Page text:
The head of the OPCW says the watchdog agency is mulling a mission to Syria to probe an alleged poison gas attack. The agency now has powers to assign blame — to the chagrin of Syria and Russia.
The Organization for the Prohibition of Chemical Weapons (OPCW) is making plans to send a team to the Syrian city of Aleppo, where an alleged gas attack on Saturday reportedly wounded up to 100 people, the agency’s head said on Monday.
Officials from the Hague-based watchdog had been in touch with the UN department of security “to assess the security situation on the ground for a possible deployment” of a fact-finding mission, Director-General Fernando Arias told a meeting of OPCW member states in The Hague.
He said Syria, which accuses rebels of having fired shells filled with toxic gases on three Aleppo neighborhoods, had requested the mission.
A health official in Aleppo has said the breathing difficulties, eye inflammation and other symptoms suffered by victims of the alleged attack were typical of poisoning by chlorine gas.
The OPCW has now received new powers to point the finger of blame for chemical attacks — powers that have vehemently been opposed by both Syria and its ally, Russia. A joint UN-OPCW mission that already had such powers had a renewed mandate blocked a year ago at the Security Council by Russia.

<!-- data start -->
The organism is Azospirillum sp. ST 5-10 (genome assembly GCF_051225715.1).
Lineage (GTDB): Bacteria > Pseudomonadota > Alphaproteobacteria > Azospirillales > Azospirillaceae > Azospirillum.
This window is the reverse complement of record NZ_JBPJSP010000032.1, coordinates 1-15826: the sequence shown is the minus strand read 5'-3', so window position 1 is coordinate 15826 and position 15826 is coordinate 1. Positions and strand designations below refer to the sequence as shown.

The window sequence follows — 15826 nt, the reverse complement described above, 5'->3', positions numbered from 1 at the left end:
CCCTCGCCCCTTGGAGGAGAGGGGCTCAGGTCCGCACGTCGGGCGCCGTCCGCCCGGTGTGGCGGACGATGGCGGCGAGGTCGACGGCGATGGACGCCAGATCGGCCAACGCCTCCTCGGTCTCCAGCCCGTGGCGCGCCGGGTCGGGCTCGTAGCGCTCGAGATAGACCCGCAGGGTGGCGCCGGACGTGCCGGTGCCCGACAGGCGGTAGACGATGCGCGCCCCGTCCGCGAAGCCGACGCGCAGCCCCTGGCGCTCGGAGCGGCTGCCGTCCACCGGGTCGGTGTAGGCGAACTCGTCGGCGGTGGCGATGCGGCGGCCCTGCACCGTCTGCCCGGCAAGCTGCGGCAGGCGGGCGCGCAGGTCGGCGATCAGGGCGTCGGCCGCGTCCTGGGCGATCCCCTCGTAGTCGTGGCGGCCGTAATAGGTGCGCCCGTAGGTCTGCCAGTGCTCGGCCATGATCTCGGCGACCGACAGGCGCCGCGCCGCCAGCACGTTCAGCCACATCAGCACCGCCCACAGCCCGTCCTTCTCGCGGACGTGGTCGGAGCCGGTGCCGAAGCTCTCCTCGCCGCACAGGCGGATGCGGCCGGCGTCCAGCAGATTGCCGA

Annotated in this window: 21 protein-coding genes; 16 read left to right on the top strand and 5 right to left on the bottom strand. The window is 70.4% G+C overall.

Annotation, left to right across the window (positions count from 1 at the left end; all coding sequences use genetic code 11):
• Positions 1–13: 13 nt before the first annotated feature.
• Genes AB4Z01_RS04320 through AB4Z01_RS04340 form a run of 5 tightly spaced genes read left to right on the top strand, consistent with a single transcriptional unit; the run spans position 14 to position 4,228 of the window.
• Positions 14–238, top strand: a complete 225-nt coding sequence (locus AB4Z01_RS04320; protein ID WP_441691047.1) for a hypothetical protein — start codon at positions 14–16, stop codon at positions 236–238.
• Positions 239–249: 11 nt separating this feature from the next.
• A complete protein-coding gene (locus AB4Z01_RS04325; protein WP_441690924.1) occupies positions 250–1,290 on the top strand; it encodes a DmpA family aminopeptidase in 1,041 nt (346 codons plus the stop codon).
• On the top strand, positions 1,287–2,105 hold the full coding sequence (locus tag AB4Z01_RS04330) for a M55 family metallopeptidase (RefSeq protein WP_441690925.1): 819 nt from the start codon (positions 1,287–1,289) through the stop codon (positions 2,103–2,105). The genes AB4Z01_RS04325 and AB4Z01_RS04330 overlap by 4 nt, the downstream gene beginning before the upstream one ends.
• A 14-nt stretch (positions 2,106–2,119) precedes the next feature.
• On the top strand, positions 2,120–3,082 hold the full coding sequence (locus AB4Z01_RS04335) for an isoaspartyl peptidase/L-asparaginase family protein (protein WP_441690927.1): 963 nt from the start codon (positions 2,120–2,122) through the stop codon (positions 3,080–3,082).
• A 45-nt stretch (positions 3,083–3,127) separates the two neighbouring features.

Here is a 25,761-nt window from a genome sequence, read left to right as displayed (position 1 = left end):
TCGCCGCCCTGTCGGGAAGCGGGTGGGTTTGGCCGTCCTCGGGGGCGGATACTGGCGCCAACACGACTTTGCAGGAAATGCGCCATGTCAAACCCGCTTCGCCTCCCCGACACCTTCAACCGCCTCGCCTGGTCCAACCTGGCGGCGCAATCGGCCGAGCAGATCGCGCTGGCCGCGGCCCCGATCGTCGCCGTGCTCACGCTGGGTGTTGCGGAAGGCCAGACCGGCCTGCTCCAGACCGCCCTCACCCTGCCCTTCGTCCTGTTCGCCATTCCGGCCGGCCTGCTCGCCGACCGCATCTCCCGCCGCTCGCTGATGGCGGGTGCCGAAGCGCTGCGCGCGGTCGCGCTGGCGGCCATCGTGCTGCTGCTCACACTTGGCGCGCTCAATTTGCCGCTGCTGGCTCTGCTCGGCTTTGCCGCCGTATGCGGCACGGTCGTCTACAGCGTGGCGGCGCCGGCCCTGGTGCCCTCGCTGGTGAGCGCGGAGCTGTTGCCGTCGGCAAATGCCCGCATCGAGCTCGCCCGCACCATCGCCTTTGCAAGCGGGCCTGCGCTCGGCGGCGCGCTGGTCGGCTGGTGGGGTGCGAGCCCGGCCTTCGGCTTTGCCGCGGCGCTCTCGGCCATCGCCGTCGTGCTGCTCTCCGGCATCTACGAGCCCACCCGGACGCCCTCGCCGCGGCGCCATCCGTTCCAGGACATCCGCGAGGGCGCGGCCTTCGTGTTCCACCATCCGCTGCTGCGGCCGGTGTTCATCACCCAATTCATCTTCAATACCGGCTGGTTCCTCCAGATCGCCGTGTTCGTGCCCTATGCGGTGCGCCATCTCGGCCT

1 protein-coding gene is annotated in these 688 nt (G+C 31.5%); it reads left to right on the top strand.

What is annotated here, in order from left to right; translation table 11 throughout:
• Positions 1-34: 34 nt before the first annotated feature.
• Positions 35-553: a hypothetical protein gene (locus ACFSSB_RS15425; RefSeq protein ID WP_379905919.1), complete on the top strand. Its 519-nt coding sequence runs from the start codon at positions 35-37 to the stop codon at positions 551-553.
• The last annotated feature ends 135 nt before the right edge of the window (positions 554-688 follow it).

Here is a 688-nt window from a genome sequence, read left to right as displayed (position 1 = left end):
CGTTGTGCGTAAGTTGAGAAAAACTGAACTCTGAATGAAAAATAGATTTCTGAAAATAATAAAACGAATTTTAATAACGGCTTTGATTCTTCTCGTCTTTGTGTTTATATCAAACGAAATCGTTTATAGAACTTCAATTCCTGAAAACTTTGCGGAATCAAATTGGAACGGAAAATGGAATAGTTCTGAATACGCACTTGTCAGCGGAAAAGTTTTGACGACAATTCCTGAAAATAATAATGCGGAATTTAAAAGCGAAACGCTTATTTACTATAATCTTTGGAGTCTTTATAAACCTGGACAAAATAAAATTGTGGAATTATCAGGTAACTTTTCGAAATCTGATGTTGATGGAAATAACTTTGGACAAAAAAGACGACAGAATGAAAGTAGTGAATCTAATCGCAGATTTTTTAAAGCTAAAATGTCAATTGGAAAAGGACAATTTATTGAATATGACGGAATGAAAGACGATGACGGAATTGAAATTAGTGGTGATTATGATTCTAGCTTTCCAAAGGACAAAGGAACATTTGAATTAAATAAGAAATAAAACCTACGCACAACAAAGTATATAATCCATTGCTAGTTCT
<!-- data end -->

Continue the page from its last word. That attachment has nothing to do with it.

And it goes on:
That mission found that Syrian government forces had used chlorine and sarin on several occasions and that the extremist group “Islamic State” (IS) had carried out one attack with sulphur mustard gas. Other rebel groups have so far not been officially found to have used banned chemical weapons.
Following Saturday’s alleged attack, Russian warplanes carried out aerial bombardments of several rebel-held areas in northern Syria, the first time in weeks it has done so.
The rebels deny having used banned toxic munitions.
Syria’s civil war, which has its roots in initially peaceful anti-regime protests in early 2011, has killed several hundred thousand people. It has grown into a multi-party conflict in which Russia, an ally of Syrian President Bashar Assad, has assumed a considerable role.
The northern city of Aleppo was retaken by forces loyal to Assad in 2016. Rebels have stepped up shelling of the city in the past few weeks, despite a truce brokered by Turkey and Russia after the recapture.
tj/msh (Reuters, AP).